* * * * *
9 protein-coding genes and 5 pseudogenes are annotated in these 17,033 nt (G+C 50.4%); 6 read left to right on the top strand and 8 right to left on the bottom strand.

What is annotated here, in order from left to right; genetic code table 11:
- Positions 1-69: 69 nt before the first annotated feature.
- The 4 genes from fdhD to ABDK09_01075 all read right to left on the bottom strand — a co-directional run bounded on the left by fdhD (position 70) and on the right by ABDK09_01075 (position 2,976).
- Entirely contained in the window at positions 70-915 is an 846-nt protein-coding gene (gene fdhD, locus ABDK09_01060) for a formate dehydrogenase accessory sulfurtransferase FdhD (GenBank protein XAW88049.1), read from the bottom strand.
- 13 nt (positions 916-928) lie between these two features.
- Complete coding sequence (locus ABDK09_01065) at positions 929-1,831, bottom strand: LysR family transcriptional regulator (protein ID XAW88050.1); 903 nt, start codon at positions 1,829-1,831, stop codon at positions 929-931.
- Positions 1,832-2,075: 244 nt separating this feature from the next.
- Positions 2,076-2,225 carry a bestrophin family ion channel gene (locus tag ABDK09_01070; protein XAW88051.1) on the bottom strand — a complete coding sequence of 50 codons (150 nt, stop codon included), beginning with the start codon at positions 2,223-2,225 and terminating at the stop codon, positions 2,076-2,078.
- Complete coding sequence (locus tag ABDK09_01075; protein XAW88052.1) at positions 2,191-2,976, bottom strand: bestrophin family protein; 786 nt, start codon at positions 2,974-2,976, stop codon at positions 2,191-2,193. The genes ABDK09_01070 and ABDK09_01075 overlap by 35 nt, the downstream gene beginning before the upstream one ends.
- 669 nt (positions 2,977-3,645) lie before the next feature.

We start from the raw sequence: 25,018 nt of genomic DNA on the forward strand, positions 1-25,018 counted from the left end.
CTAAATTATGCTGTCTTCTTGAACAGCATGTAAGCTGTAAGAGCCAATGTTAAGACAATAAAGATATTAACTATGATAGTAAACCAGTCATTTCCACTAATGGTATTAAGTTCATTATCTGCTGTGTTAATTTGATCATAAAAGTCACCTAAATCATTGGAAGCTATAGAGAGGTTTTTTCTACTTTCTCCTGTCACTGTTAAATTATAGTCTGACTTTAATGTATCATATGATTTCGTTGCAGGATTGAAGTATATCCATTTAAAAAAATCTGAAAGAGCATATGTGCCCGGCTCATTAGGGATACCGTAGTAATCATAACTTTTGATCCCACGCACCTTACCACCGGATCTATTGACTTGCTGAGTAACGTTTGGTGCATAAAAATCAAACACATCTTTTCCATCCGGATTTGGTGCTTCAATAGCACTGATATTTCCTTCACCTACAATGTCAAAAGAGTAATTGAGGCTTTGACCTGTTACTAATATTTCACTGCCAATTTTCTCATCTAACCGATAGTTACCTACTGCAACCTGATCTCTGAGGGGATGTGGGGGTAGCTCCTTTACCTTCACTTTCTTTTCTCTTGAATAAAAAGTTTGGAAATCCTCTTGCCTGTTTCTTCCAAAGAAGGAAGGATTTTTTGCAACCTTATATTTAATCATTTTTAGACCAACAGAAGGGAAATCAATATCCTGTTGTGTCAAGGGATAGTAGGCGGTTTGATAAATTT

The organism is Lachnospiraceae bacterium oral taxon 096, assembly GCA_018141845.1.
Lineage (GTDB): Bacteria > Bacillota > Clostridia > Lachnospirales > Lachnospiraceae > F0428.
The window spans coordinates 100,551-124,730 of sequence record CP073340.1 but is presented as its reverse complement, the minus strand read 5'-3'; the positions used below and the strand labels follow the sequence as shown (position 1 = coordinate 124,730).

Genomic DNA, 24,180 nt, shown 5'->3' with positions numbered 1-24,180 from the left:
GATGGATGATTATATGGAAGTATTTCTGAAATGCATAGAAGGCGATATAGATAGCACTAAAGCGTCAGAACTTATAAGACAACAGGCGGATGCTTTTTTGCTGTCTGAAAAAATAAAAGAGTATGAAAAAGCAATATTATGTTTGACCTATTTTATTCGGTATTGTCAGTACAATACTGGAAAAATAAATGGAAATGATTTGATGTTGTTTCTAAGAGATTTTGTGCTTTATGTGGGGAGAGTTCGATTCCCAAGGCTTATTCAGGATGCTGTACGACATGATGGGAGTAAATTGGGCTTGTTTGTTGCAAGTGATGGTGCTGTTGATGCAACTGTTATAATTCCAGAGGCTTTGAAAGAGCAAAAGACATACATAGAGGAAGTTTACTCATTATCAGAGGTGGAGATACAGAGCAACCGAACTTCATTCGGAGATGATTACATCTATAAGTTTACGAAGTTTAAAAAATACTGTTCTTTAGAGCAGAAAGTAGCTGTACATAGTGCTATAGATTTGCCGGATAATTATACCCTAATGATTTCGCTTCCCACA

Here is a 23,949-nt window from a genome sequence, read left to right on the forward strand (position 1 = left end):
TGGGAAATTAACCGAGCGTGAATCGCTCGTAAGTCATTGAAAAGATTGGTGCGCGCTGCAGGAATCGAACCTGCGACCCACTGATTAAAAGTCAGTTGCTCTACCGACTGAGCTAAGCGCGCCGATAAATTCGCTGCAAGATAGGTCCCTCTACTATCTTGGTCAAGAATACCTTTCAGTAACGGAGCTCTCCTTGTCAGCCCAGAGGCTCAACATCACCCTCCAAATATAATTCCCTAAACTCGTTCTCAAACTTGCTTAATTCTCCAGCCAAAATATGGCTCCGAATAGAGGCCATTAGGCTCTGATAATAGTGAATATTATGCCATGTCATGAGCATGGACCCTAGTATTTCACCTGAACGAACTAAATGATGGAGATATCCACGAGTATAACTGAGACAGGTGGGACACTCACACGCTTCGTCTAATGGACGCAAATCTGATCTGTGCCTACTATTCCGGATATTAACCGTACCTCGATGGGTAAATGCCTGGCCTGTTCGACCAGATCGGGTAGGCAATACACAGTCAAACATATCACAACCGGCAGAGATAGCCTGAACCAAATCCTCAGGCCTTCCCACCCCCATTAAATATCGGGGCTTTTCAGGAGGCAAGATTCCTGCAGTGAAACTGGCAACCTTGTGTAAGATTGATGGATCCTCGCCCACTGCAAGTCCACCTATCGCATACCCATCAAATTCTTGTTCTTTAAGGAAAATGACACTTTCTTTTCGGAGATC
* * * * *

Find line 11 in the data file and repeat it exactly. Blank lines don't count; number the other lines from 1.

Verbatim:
- 669 nt (positions 2,977-3,645) lie before the next feature.